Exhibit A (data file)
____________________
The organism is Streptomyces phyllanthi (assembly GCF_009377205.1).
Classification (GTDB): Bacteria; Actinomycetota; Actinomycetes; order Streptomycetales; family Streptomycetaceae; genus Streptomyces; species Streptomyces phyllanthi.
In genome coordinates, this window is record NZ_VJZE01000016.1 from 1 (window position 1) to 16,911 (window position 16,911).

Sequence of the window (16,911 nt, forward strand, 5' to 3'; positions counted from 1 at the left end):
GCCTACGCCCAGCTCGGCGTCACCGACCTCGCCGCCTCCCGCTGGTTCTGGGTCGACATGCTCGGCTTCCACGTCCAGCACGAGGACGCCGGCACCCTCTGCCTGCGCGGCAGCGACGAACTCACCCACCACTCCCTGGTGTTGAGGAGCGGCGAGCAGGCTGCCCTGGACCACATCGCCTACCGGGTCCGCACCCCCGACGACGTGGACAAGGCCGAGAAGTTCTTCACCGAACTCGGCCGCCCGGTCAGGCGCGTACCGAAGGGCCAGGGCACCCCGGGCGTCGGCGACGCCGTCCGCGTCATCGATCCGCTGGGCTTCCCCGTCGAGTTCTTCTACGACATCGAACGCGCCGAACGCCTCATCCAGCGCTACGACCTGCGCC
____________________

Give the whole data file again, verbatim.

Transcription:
The organism is Streptomyces phyllanthi (assembly GCF_009377205.1).
Classification (GTDB): Bacteria; Actinomycetota; Actinomycetes; order Streptomycetales; family Streptomycetaceae; genus Streptomyces; species Streptomyces phyllanthi.
In genome coordinates, this window is record NZ_VJZE01000016.1 from 1 (window position 1) to 16,911 (window position 16,911).

Sequence of the window (16,911 nt, forward strand, 5' to 3'; positions counted from 1 at the left end):
GCCTACGCCCAGCTCGGCGTCACCGACCTCGCCGCCTCCCGCTGGTTCTGGGTCGACATGCTCGGCTTCCACGTCCAGCACGAGGACGCCGGCACCCTCTGCCTGCGCGGCAGCGACGAACTCACCCACCACTCCCTGGTGTTGAGGAGCGGCGAGCAGGCTGCCCTGGACCACATCGCCTACCGGGTCCGCACCCCCGACGACGTGGACAAGGCCGAGAAGTTCTTCACCGAACTCGGCCGCCCGGTCAGGCGCGTACCGAAGGGCCAGGGCACCCCGGGCGTCGGCGACGCCGTCCGCGTCATCGATCCGCTGGGCTTCCCCGTCGAGTTCTTCTACGACATCGAACGCGCCGAACGCCTCATCCAGCGCTACGACCTGCGCC